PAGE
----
**This post is an addendum to The Global OB Fee Trap: How to Find and Fight It. It probably won’t make any sense unless you read that first!**
Fighting your insurance company is a pain the ass. There’s no way around it. But persistence pays off and if you fight hard enough you will usually win – whether you’re actually right or not.
In this case, you’re actually right so it should be a little bit simpler. Here’s what to do:
- Have your insurance card, your doctor’s bill (that shows what the insurance company paid and what you still owe) on hand. If the bill from your doctor doesn’t have this information on it, you can obtain it from your insurance company by requesting (or printing out from their website if you’ve set up an account) a claims summary statement. Shoot me a message if you need help locating this information.
- Call the Member Services Center and tell them you have questions about a medical bill.
- When you get someone on the line, save your breath. Give them your member ID number and confirm your birthdate – yada yada yada – before launching into your story.
- When they ask what’s wrong, tell them which claim you are disputing so they can bring it up in their system. Then proceed by confirming facts with them one step at a time – so that they walk themselves into a little trap. Start by confirming that your plan covers all preventative care with “first dollar” coverage as required under the affordable care act.
- Then, confirm with them that routine prenatal visits are considered preventative care. (They should say yes – but if they don’t, remind them that all well-women visits, including well-women prenatal visits, are considered an essential preventative health benefit under the ACA. My insurance rep initially fought me on this one, and then after I insisted, she put me on a brief hold to check with her supervisor. When she came back she apologized for being misinformed.)
- Next let them know that your received a Global OB bill that included the cost of the delivery, as well as the cost of your prenatal visits – and ask them why your prenatal visits aren’t being paid for in full AS REQUIRED BY LAW. When they tell you it’s because of the way your doctor billed them, remind them that according to their own provider handbook (this is true for Harvard Pilgrim, and I bet most other insurance companies, but check with Google) doctors are NOT ALLOWED to bill OB visits separately and MUST use the Global OB code instead. Then piece the puzzle together for them and tell them that if they can’t pay the preventative portion of your bill in full, and they won’t let your doctor bill them differently, then they are breaking the law. Tell them that you would prefer not to get your lawyer involved, but that you will if you have to.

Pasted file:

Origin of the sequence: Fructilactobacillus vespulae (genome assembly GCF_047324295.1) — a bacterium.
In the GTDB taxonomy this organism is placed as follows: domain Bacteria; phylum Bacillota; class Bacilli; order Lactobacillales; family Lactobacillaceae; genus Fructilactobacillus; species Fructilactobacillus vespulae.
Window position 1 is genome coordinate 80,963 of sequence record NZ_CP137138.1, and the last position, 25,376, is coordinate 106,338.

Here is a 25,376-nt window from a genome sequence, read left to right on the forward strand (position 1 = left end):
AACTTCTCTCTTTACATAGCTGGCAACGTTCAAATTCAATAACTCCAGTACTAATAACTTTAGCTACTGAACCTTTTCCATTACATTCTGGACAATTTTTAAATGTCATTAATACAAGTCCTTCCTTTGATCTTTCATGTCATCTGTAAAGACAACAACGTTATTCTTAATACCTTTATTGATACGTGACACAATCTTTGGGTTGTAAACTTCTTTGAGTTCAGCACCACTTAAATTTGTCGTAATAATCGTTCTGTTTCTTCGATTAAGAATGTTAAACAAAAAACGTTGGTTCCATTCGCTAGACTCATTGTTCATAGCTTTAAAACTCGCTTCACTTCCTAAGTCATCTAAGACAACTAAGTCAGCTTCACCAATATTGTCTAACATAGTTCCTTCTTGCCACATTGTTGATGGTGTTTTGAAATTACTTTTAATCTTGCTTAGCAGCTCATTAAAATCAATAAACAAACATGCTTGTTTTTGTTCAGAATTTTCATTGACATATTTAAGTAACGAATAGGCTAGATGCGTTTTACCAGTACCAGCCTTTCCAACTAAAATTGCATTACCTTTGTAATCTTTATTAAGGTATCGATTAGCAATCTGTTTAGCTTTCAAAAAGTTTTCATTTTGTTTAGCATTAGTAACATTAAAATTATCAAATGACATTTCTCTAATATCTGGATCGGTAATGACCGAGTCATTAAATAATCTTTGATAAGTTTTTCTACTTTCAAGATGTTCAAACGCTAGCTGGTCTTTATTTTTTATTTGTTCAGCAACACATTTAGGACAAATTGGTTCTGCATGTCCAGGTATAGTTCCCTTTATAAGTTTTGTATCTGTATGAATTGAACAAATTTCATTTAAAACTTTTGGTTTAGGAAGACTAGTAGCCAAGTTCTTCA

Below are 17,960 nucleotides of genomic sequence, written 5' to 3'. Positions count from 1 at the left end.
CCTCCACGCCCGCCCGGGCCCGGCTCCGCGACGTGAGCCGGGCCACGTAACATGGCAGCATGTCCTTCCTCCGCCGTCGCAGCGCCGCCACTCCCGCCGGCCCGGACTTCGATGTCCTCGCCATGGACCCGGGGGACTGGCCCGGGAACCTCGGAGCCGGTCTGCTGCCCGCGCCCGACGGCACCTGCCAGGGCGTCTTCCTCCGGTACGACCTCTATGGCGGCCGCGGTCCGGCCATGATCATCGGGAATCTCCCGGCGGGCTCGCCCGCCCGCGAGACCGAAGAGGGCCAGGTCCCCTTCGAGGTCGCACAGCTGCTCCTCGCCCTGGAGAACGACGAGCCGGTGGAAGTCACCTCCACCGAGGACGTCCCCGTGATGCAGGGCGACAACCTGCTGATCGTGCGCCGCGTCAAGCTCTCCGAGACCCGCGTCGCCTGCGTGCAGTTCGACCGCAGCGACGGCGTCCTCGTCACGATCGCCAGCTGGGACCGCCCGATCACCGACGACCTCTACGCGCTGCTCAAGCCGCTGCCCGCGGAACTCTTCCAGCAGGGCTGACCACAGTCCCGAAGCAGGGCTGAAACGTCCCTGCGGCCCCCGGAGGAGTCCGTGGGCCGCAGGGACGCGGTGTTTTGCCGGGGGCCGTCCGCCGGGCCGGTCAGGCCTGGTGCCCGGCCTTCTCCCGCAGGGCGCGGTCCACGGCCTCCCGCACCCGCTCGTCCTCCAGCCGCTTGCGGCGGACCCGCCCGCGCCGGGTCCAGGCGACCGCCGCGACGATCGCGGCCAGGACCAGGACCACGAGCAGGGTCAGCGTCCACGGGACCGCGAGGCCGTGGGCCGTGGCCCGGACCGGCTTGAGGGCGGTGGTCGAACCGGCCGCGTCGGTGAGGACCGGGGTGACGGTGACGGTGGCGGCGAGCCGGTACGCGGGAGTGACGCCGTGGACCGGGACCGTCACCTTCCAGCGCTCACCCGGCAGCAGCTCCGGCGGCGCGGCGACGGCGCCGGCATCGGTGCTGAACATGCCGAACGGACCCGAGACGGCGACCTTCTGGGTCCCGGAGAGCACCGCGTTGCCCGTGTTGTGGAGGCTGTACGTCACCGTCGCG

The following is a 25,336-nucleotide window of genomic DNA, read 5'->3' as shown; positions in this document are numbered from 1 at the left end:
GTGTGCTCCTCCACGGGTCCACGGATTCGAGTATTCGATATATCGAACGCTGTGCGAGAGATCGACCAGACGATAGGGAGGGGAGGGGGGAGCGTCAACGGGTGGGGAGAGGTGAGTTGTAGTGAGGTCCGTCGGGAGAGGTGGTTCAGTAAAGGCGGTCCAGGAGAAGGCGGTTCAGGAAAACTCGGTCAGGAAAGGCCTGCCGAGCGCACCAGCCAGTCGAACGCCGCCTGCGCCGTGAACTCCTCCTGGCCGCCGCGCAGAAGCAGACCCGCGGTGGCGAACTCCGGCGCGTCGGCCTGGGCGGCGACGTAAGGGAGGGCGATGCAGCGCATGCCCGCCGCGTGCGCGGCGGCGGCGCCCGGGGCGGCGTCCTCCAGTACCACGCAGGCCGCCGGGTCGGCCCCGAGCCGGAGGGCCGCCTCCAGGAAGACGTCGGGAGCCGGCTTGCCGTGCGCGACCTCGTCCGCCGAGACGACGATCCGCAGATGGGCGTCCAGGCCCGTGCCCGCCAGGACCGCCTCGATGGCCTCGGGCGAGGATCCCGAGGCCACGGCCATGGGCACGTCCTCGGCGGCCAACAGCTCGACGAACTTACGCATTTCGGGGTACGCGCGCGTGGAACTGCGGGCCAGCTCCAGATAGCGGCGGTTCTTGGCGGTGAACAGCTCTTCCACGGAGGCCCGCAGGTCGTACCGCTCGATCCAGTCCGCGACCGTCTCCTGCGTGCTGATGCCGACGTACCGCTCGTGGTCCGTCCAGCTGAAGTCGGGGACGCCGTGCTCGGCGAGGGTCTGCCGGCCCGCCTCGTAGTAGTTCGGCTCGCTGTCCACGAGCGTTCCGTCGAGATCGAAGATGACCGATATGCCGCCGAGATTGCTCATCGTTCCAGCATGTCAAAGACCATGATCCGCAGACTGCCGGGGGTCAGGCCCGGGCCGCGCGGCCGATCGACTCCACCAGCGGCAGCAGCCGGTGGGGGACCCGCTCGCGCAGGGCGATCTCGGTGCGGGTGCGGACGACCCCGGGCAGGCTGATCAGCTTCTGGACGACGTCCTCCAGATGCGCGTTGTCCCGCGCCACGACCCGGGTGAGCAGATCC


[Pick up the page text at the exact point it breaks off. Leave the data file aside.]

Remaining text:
- When the rep gets exasperated (and likely confused – they probably don’t understand the system) they will probably tell you they’re sorry but there is nothing they can do. Be sympathetic, but firm. Remember – there really is nothing a front line member services rep can do. Their hands are tied and you don’t need to shoot the messenger. Tell them that you understand they can’t do anything personally, but that you feel strongly about this and would like to speak to a supervisor. They’ll resist this is long as they can. Just keep repeating yourself. If they really resist, use phrases like: “If I can’t speak with someone who can handle this directly, I’ll have my lawyer contact you via certified mail” and/or “I really would like to resolve this on my own, but if I need to file a claim with the state insurance commission, I will.”
- You will probably end up either being transferred to a supervisor (in which case repeat steps 3-7 until you get someone on the phone that can actually reprocess your bill) OR they will tell you they’re going to “look into it” and call you back. If that’s the case, ask for the representative’s name, direct phone number and when you should expect to hear back.
- If you don’t hear back in the specified time frame (you won’t), call back and ask for the status of your claim. Call every day until you get a response. Remind them each time that you intend to fight this claim in court if you have to. Use the word lawyer, use the word insurance commission. DON’T BE INTIMIDATED. Insurance companies win these battles because they wear people down. Be a
beemean-ass wasp in their bonnet. Pester them incessantly until they eventually throw their hands up and reprocess your bill. It took me almost 3 weeks, but they did eventually give in.
- Remember, the goal is to have your bill reprocessed so that the preventative portion is paid in full, and the diagnostic portion applied to cost sharing. If they ask “what do you want/expect us to do about it” tell them that. You can also share with them that other insurance companies (United Healthcare) are using a percentage basis to pay out Global OB claims, with 44% being considered preventative and 56% considered diagnostic. This can help them to realize that this is an actual issue other companies are having to deal with and not just some nut job on the phone making shit up.
- All in all, try to keep your tone polite but firm. Don’t freak out and yell because then they’ll write you off. And if after weeks of persistence you still aren’t seeing results – file a complaint with your state insurance commission. Here is the link to the Maine Insurance Commission – but if you live in another state you can Google it or ask me and I’ll find it for you 🙂
I know this seems like a LOT of work (it is). But it’s worth it. Because if enough people do it, eventually they’ll have to change the system. And if they change the system that’s a lot of dollars we will have collectively kept in our pockets. And those dollars pay for diapers, ok? They prevent shit from getting all over your house.
So if you don’t like shit, then just do it. Basically.